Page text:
miércoles, 2 de febrero de 2011
The Corporeal Image Film, Ethnography, and the Senses - David MacDougall
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In this book, David MacDougall, one of the leading ethnographic filmmakers and film scholars of his generation, builds upon the ideas from his widely praised Transcultural Cinema and argues for a new conception of how visual images create human knowledge in a world in which the value of seeing has often been eclipsed by words.
In ten chapters, MacDougall explores the relations between photographic images and the human body-the body of the viewer and the body behind the camera as well as the body as seen in ethnography, cinema, and photography. In a landmark piece, he discusses the need for a new field of social aesthetics, further elaborated in his reflections on filming at an elite boys' school in northern India. The theme of the school is taken up as well in his discussion of fiction and nonfiction films of childhood. The book's final section presents a radical view of the history of visual anthropology as a maverick anthropological practice that was always at odds with the anthropology of words. In place of the conventional wisdom, he proposes a new set of principles for visual anthropology.
These are essays in the classical sense--speculative, judicious, lucidly written, and mercifully jargon-free. The Corporeal Image presents the latest ideas from one of our foremost thinkers on the role of vision and visual representation in contemporary social thought.
"The prose is jargon-free, lucid, and, at its best, poignant, especially when the author writes about the now-grown child subjects of his treasured postcard collection. . . . [MacDougall] urges scholars to see the visual as a complement rather than as a substitute for the verbal, as a language with its own vocabulary and potential. Given the author's obvious accomplishments in both forms, his long and successful career stands as the best evidence for the validity of his argument."--Richard John Ascárate, MEDIEN
"Embracing, generous, thought-full. David MacDougall weaves together Robbe-Grillet and Robert Flaherty, early cinema and indigenous media, films of childhood and colonial postcards to offer a fresh, compelling case for the primacy of film in the study of culture. Across a range of examples, he asks us to consider what form of knowledge cinema conveys incisively that written work grasps imperfectly. MacDougall stands as one of the great creators of, and commentators on, film working today."--Bill Nichols, author of Introduction to Documentary and Representing Reality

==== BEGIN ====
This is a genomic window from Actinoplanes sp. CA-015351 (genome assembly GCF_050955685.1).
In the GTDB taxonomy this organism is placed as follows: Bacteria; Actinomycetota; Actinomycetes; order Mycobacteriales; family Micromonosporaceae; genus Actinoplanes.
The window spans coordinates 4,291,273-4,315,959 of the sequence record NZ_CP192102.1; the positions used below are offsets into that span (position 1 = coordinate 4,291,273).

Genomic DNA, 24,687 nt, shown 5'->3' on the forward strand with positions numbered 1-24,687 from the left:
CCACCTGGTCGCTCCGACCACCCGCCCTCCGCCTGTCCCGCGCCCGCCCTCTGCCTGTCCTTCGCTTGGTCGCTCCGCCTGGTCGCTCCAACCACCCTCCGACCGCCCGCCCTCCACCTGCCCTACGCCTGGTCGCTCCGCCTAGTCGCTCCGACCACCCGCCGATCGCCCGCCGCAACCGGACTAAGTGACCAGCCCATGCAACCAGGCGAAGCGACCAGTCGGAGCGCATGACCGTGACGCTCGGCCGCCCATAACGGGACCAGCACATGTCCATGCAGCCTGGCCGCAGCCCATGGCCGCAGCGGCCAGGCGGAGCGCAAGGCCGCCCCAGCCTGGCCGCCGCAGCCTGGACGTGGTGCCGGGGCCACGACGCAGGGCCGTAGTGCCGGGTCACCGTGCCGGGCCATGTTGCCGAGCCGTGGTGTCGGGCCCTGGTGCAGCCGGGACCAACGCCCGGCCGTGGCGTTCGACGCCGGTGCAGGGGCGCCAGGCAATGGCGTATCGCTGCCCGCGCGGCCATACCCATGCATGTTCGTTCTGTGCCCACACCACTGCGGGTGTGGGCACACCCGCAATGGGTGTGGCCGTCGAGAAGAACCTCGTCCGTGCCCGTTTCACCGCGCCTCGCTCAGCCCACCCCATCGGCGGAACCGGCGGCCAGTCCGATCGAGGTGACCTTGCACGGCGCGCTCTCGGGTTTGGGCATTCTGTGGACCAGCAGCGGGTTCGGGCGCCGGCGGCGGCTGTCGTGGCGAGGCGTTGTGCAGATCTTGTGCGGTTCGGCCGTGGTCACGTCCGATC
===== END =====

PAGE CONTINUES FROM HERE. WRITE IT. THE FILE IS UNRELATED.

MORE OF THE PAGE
"This is a marvelous book, free of cant and jargon, by one of the most distinguished and reflective nonfiction filmmakers in the world today. Replete with implications for a whole host of intellectual disciplines and cultural practices, inside and outside the academy, it is an enormously exciting work."--Lucien Taylor, Film Study Center, Harvard University
"This is a terrific book, one whose arguments are provocative, thoughtful, and illuminating. Without question, it represents an important contribution to the present and future possibilities of visual anthropology in ways that are visionary and exciting, and that will be of interest to people interested in anthropology and documentary--fields in which David MacDougall is well known."--Faye Ginsburg, David B. Kriser Professor of Anthropology and Director of the Center for Media, Culture, and History, New York University
Table of Contents:
INTRODUCTION: Meaning and Being 1
PART I: MATTER AND IMAGE 11
CHAPTER 1: The Body in Cinema 13
CHAPTER 2: Voice and Vision 32
PART II:IMAGES OF CHILDHOOD 65
CHAPTER 3: Films of Childhood 67
CHAPTER 4: Social Aesthetics and the Doon School 94
CHAPTER 5: Doon School Reconsidered 120
PART III:THE PHOTOGRAPHIC IMAGINATION 145
CHAPTER 6: Photo Hierarchicus: Signs and Mirrors in Indian Photography 147
CHAPTER 7: Staging the Body: The Photography of Jean Audema 176
PART IV:THE ETHNOGRAPHIC IMAGINATION 211
CHAPTER 8: The Visual in Anthropology 213
CHAPTER 9: Anthropology 's Lost Vision 227
CHAPTER 10: New Principles of Visual Anthropology 264